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Storing data

Overview

There are several ways you can store, share, and manage data for your apps:

Data storage approach Description and API

SQLite database

Store data in relational databases with the Database API.

File system

Store data in files and folders with the FileConnection API.

Persistent store

Save objects across smartphone restarts with the PersistentStore API.

Runtime store

Save objects nonpersistently, which is useful for sharing data between applications and creating system-wide singletons, with the RuntimeStore API.

Record store

Store data in the MIDP Record Management System with the RMS API.

Here's a comparison of the data storage approaches:

Features

SQLite database

File system

Persistent store

Runtime store

Record store

Data format

Relational database file

Any

Java object

Java object

Serialized

Storage locations

External media card, built-in media storage

Application storage, external media card, built-in media storage

Application storage

Application storage

Application storage

Maximum storage limit

Size of partitions the user has access to

Size of partitions the user has access to

Available application storage

Available application storage

Differs according to BlackBerry Device Software version

BlackBerry Device Software support

5.0 or later

4.2 or later

All

3.6 or later

All

Persists across device restarts

Yes

Yes

Yes

No

Yes

Applications can share data

Yes

Yes

Yes

Yes

Yes

When choosing a data storage approach, keep the following in mind:

  • The file system and SQLite databases are typically the most efficient storage location for large, read-only files such as videos or large graphics.
  • Memory on wireless devices can be very limited, so you should consider not storing all data on the smartphone. BlackBerry smartphones are frequently connected so your application can access data when needed. In many cases, the best approach is to store data across smartphone restarts only for data that is frequently accessed.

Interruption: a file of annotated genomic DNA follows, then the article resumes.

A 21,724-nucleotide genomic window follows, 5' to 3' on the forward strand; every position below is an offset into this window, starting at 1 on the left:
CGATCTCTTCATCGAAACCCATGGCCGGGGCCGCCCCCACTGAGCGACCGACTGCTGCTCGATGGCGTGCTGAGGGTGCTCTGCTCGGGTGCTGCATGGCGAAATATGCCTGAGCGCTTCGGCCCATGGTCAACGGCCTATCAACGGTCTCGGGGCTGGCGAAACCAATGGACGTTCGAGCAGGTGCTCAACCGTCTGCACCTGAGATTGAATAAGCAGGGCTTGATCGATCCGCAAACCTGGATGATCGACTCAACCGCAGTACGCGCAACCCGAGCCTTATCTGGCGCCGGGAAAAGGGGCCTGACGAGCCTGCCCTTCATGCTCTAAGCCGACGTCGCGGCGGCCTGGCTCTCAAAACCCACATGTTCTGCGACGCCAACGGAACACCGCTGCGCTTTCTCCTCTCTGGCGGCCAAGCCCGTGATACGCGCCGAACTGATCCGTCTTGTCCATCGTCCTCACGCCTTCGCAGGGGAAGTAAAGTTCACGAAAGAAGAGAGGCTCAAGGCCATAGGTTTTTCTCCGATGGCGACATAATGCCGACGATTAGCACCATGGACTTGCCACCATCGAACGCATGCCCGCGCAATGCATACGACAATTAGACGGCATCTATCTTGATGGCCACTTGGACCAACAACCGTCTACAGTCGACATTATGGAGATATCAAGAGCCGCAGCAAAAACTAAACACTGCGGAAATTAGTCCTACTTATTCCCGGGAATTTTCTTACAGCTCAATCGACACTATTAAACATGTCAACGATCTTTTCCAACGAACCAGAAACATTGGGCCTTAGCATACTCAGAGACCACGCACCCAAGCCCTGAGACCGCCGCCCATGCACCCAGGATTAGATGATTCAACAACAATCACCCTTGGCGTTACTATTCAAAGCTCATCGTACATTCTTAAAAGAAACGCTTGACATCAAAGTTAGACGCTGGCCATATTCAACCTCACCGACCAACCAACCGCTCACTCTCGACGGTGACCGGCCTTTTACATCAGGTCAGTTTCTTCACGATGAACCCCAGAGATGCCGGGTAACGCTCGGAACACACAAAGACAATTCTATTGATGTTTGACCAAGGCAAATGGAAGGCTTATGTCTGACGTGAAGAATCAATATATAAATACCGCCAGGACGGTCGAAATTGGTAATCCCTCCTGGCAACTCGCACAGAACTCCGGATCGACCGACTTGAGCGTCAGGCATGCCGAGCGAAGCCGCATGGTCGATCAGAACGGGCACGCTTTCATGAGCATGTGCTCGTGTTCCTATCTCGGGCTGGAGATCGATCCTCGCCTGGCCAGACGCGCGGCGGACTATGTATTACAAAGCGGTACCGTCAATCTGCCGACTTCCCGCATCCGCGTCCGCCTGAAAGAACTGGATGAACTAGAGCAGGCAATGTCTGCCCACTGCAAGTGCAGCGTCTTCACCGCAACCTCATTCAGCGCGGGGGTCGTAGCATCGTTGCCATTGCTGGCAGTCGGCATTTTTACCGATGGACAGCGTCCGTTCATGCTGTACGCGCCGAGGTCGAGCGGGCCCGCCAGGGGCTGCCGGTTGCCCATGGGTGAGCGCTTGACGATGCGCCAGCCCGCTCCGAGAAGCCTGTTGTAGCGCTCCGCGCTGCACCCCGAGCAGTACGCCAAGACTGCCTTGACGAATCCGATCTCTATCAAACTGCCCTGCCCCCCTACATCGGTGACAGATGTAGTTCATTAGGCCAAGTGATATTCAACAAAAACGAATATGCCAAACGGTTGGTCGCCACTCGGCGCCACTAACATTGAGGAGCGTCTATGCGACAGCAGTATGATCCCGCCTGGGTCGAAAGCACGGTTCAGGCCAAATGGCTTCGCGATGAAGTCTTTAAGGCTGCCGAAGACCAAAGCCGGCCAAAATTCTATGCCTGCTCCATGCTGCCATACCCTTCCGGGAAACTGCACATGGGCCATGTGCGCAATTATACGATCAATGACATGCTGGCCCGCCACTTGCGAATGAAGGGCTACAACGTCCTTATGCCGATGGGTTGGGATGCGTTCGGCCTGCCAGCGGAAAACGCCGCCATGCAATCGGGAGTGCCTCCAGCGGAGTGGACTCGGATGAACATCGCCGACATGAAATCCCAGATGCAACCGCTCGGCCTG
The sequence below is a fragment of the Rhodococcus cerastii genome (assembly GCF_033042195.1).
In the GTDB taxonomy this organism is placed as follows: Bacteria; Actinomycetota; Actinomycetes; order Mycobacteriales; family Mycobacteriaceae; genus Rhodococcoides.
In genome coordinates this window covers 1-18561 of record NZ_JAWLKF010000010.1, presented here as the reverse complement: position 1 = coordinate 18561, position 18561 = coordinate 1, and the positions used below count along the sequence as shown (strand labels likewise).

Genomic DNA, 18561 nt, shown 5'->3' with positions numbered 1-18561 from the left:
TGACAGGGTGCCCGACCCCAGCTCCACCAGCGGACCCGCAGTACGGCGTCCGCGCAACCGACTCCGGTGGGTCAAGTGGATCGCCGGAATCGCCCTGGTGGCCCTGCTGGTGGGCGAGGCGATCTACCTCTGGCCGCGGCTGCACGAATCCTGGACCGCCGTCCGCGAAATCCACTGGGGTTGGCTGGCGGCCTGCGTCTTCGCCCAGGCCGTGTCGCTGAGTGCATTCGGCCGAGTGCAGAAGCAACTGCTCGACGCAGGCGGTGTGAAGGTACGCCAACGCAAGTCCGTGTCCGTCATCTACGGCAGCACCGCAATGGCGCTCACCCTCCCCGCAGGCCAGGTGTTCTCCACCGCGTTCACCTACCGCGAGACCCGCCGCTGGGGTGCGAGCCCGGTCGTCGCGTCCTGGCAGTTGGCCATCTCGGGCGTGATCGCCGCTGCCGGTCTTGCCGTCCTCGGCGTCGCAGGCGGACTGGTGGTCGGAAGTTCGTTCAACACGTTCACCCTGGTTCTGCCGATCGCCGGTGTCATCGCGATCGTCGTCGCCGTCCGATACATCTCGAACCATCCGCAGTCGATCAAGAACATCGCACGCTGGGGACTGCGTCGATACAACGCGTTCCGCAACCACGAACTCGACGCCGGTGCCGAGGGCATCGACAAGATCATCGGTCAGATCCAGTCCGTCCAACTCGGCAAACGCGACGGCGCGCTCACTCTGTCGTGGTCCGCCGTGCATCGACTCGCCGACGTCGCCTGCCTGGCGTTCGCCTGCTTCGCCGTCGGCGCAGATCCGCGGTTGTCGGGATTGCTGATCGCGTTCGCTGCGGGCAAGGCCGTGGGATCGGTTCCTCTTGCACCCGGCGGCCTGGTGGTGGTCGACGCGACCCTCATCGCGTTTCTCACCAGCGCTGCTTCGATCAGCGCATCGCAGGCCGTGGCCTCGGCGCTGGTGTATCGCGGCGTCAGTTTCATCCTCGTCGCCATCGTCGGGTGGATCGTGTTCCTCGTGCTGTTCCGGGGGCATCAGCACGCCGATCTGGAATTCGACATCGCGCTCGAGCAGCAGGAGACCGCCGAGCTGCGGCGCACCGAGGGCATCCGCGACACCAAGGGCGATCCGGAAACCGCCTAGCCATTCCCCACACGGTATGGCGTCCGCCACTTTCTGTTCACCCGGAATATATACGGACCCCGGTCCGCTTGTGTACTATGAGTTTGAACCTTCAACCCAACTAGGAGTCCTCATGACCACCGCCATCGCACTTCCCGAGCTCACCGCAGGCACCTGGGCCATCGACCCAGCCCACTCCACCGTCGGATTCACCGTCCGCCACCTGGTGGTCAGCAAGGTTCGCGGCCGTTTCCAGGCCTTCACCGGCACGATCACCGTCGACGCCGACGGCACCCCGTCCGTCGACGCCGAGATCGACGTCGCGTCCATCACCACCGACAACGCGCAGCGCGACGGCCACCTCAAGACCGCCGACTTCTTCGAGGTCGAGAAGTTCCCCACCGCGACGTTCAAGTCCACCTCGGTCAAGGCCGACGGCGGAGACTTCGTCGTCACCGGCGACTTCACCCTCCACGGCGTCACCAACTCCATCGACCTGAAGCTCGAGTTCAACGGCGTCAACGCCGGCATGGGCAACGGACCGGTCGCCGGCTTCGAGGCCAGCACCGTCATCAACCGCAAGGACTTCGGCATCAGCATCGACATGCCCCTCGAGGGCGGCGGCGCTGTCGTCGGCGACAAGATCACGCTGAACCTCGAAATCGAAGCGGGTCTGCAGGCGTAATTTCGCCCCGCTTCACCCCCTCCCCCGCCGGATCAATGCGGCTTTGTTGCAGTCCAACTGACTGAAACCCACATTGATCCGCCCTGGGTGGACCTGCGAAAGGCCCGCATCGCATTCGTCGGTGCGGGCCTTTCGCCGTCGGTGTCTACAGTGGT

• When you consider where to store essential data, keep in mind that microSD cards can be removed.
  • There is more latency in writing to application storage than there is in reading from it. For example, reading from the persistent store is relatively fast while commits are relatively slow.
  • The file system and record store are standards-based approaches, while the persistent store and runtime store are specific to BlackBerry smartphones. If you want your application to run on other Java MEcompatible devices, you should consider a standards-based approach.

Storage locations

Different BlackBerry smartphones support different places to store data. The following storage locations are available, depending on the smartphone model:

Application storage

This storage location is internal to the smartphone. It contains the operating system, the BlackBerry Java Virtual Machine, and an internal file system. Application storage is also called flash memory and on-board memory. Application storage is the only place on a BlackBerry smartphone from which apps can be run. All BlackBerry smartphones have application storage.

External media card storage

This storage location is a microSD card that BlackBerry smartphone users can insert to extend the amount of storage on their smartphones. It is optional and removable. A FAT file system is mounted on the media card. MicroSD cards are supported on all smartphones running BlackBerry Device Software 4.2 or later, with the exception of the BlackBerry 8700 Series.

Built-in media storage

This storage location is an embedded multimedia card called eMMC. It is not removable. A FAT file system is mounted on the built-in media card. Built-in media storage is also called internal media memory and on-board device memory. Built-in media storage is included on some BlackBerry smartphone models.